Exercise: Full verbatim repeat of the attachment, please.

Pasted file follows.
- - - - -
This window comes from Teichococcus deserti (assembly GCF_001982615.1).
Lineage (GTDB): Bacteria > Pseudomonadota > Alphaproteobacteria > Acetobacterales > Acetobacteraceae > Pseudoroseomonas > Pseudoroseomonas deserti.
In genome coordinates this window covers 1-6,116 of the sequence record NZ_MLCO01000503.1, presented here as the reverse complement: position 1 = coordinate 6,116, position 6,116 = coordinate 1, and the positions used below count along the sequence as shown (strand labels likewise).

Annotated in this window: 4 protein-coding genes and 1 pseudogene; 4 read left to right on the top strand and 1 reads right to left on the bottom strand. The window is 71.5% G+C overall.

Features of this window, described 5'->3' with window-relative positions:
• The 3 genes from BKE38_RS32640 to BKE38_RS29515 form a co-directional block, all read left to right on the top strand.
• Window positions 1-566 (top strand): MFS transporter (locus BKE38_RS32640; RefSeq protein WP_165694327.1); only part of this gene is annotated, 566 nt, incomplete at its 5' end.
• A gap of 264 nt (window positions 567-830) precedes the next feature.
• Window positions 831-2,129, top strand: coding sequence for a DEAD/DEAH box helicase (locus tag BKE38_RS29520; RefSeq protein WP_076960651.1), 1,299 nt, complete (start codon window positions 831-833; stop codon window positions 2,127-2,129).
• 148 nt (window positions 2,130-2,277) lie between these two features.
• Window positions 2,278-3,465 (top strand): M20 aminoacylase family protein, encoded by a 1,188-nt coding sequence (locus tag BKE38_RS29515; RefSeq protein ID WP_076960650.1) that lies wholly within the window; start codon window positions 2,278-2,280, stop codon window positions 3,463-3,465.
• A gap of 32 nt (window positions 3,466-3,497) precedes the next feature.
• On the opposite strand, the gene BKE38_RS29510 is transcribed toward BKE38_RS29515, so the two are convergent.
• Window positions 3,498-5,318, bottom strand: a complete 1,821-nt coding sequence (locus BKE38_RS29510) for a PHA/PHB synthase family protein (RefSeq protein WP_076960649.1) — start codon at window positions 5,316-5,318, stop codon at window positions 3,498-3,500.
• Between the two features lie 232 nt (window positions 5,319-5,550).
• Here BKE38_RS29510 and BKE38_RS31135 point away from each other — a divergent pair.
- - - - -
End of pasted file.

This window comes from Teichococcus deserti (assembly GCF_001982615.1).
Lineage (GTDB): Bacteria > Pseudomonadota > Alphaproteobacteria > Acetobacterales > Acetobacteraceae > Pseudoroseomonas > Pseudoroseomonas deserti.
In genome coordinates this window covers 1-6,116 of the sequence record NZ_MLCO01000503.1, presented here as the reverse complement: position 1 = coordinate 6,116, position 6,116 = coordinate 1, and the positions used below count along the sequence as shown (strand labels likewise).

Annotated in this window: 4 protein-coding genes and 1 pseudogene; 4 read left to right on the top strand and 1 reads right to left on the bottom strand. The window is 71.5% G+C overall.

Features of this window, described 5'->3' with window-relative positions:
• The 3 genes from BKE38_RS32640 to BKE38_RS29515 form a co-directional block, all read left to right on the top strand.
• Window positions 1-566 (top strand): MFS transporter (locus BKE38_RS32640; RefSeq protein WP_165694327.1); only part of this gene is annotated, 566 nt, incomplete at its 5' end.
• A gap of 264 nt (window positions 567-830) precedes the next feature.
• Window positions 831-2,129, top strand: coding sequence for a DEAD/DEAH box helicase (locus tag BKE38_RS29520; RefSeq protein WP_076960651.1), 1,299 nt, complete (start codon window positions 831-833; stop codon window positions 2,127-2,129).
• 148 nt (window positions 2,130-2,277) lie between these two features.
• Window positions 2,278-3,465 (top strand): M20 aminoacylase family protein, encoded by a 1,188-nt coding sequence (locus tag BKE38_RS29515; RefSeq protein ID WP_076960650.1) that lies wholly within the window; start codon window positions 2,278-2,280, stop codon window positions 3,463-3,465.
• A gap of 32 nt (window positions 3,466-3,497) precedes the next feature.
• On the opposite strand, the gene BKE38_RS29510 is transcribed toward BKE38_RS29515, so the two are convergent.
• Window positions 3,498-5,318, bottom strand: a complete 1,821-nt coding sequence (locus BKE38_RS29510) for a PHA/PHB synthase family protein (RefSeq protein WP_076960649.1) — start codon at window positions 5,316-5,318, stop codon at window positions 3,498-3,500.
• Between the two features lie 232 nt (window positions 5,319-5,550).
• Here BKE38_RS29510 and BKE38_RS31135 point away from each other — a divergent pair.